Analysis Of Masculinity, By Judith Butler

1294 Words 5 Pages
Gender
Classifying gender into two different categories: man or women, creates a social norm that one must live up to and identify as. A person should not be completely labeled as a man or a woman, because there are people who feel that they fall in between female and male traits or are neither. In the essay, Masculinity, written by Germaine Greer, she speaks more about the term “masculinity” and its connection to social influence rather than gender itself. In another essay, From Undoing Gender, by Judith Butler, she tells her readers about a real case of gender transformation that caused a child to question his own identity and humanity. Both Greer and Butler present similar ideas on the subject of gender, but focus on different aspects.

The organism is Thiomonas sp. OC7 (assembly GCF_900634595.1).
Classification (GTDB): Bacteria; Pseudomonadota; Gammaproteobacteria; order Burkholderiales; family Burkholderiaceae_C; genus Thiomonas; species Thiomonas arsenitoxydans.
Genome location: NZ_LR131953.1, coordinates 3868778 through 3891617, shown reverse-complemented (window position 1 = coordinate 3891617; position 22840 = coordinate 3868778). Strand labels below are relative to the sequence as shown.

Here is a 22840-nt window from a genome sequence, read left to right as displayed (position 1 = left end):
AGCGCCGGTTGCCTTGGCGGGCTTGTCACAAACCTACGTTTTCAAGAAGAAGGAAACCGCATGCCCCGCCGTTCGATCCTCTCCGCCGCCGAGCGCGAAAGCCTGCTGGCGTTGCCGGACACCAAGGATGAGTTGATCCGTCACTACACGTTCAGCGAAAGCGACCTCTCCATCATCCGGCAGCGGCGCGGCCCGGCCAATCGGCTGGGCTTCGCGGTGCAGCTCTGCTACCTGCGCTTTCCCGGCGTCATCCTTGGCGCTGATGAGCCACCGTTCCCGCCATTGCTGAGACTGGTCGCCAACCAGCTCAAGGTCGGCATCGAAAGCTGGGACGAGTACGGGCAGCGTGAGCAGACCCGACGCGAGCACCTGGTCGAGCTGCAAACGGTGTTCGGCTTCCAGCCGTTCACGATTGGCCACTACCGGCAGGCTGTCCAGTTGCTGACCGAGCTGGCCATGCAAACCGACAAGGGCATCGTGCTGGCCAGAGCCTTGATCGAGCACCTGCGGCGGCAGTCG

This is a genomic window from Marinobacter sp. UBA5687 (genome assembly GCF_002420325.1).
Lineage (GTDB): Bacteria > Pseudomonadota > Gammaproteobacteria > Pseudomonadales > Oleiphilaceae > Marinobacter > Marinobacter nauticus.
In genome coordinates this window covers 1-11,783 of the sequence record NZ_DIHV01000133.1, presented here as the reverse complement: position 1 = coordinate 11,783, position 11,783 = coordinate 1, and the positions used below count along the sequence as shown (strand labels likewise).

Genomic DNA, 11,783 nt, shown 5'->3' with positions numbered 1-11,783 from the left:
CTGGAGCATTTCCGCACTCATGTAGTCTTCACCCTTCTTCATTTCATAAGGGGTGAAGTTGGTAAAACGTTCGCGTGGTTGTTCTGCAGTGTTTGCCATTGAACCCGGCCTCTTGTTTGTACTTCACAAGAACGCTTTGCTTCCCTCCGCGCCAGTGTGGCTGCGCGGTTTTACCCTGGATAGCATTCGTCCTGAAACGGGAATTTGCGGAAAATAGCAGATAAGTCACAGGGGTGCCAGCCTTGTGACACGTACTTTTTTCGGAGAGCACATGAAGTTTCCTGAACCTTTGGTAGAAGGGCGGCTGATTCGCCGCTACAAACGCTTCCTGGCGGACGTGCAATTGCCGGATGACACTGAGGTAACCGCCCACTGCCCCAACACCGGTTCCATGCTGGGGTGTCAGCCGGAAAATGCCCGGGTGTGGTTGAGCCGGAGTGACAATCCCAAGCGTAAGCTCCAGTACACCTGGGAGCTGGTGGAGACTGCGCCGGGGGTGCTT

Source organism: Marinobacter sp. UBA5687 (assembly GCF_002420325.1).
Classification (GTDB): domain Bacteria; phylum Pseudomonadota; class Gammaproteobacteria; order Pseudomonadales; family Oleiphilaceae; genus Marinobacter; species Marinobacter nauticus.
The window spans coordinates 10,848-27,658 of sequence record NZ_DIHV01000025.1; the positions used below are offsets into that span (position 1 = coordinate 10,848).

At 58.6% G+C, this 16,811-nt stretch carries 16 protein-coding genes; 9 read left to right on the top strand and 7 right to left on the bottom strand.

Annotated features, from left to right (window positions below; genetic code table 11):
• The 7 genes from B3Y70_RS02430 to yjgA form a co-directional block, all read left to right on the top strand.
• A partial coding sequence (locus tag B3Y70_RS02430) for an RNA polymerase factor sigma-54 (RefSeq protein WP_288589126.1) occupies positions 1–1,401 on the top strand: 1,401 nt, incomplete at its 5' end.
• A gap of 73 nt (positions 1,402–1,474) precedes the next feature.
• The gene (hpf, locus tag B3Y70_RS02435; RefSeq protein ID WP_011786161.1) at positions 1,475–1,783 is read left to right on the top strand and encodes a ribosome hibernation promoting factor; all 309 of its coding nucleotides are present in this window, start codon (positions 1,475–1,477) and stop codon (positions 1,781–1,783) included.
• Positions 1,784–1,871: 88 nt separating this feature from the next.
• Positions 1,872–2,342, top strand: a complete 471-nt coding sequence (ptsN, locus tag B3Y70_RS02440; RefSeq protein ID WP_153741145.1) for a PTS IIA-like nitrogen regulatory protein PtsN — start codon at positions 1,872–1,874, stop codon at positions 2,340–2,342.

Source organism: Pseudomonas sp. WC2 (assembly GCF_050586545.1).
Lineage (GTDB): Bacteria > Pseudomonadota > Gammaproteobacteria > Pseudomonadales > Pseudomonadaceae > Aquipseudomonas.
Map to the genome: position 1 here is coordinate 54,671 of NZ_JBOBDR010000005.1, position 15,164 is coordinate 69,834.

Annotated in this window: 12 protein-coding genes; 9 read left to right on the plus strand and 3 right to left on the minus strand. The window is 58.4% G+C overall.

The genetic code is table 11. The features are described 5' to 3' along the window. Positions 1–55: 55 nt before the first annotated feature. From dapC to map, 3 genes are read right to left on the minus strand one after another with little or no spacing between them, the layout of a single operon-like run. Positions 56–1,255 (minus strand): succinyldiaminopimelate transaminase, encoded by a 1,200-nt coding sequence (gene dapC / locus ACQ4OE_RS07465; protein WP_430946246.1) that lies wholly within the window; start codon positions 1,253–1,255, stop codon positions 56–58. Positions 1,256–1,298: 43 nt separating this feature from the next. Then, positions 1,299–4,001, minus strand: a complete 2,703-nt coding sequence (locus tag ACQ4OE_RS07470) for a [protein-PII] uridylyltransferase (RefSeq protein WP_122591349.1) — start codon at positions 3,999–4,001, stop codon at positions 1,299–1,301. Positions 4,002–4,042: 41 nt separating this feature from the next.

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Greer believes that, “the ultimate effect of masculinity is to generate anxiety in the vast majority of men who cannot live up to it” (Greer 734). Greer does not speak about how the people who have this anxiety identify, which weakens her argument. Does this mean that because a man is not masculine he cannot identify as a man? How does masculinity identify a person? There are men who can be masculine because they are strong or brave, but a man can also identify with feminine characteristics such a being gentle and companionate. Butler is very aware of queer theory, and believes that gender can be flexible. She wants her readers to understand that identity is not something that should be judged or created by society. A person’s identity is their own truth of their humanity. The doctors that were in charge of David did not treat him humanity, instead he was seen a lab rat and was constantly being observed. He was told that if he did not complete his transformation to being female, he would not be accepted by society and will never be loved. It was as if the doctor was saying that David will no longer be human. David decided he no longer wanted to be Brenda and wanted to be David, even if that meant that he would no longer ‘fit in’ with society. David does not believe that his worth or humanness should not be based on what he has between his legs, because that does not entirely identify him as a person (Butler 756). Butler then ends her with on last statement, that David: “is the human in its anatomy, as that which we do not yet know how to name or that which sets a limits on all naming. And in that case, he is anonymous –and critical –condition of the human as it speaks itself at the limits of what we think we know” (Butller 758). Butler used David as an example of an individual who had struggled with gender issues

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